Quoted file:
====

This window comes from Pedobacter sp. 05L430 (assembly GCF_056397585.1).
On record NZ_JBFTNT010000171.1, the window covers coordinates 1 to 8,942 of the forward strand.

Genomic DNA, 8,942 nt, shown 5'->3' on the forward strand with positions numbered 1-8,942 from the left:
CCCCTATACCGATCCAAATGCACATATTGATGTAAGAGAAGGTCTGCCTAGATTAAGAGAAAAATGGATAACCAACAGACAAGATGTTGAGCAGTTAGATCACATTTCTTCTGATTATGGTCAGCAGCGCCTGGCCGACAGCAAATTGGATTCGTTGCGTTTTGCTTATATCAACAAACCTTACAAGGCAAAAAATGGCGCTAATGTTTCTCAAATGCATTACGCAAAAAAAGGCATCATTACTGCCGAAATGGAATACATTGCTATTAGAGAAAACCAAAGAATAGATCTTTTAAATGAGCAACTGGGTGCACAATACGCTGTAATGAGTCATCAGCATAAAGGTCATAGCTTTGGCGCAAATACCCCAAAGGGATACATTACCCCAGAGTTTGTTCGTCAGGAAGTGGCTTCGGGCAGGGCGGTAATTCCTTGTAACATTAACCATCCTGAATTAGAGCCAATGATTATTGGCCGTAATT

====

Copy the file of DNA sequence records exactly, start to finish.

This window comes from Pedobacter sp. 05L430 (assembly GCF_056397585.1).
On record NZ_JBFTNT010000171.1, the window covers coordinates 1 to 8,942 of the forward strand.

Genomic DNA, 8,942 nt, shown 5'->3' on the forward strand with positions numbered 1-8,942 from the left:
CCCCTATACCGATCCAAATGCACATATTGATGTAAGAGAAGGTCTGCCTAGATTAAGAGAAAAATGGATAACCAACAGACAAGATGTTGAGCAGTTAGATCACATTTCTTCTGATTATGGTCAGCAGCGCCTGGCCGACAGCAAATTGGATTCGTTGCGTTTTGCTTATATCAACAAACCTTACAAGGCAAAAAATGGCGCTAATGTTTCTCAAATGCATTACGCAAAAAAAGGCATCATTACTGCCGAAATGGAATACATTGCTATTAGAGAAAACCAAAGAATAGATCTTTTAAATGAGCAACTGGGTGCACAATACGCTGTAATGAGTCATCAGCATAAAGGTCATAGCTTTGGCGCAAATACCCCAAAGGGATACATTACCCCAGAGTTTGTTCGTCAGGAAGTGGCTTCGGGCAGGGCGGTAATTCCTTGTAACATTAACCATCCTGAATTAGAGCCAATGATTATTGGCCGTAATT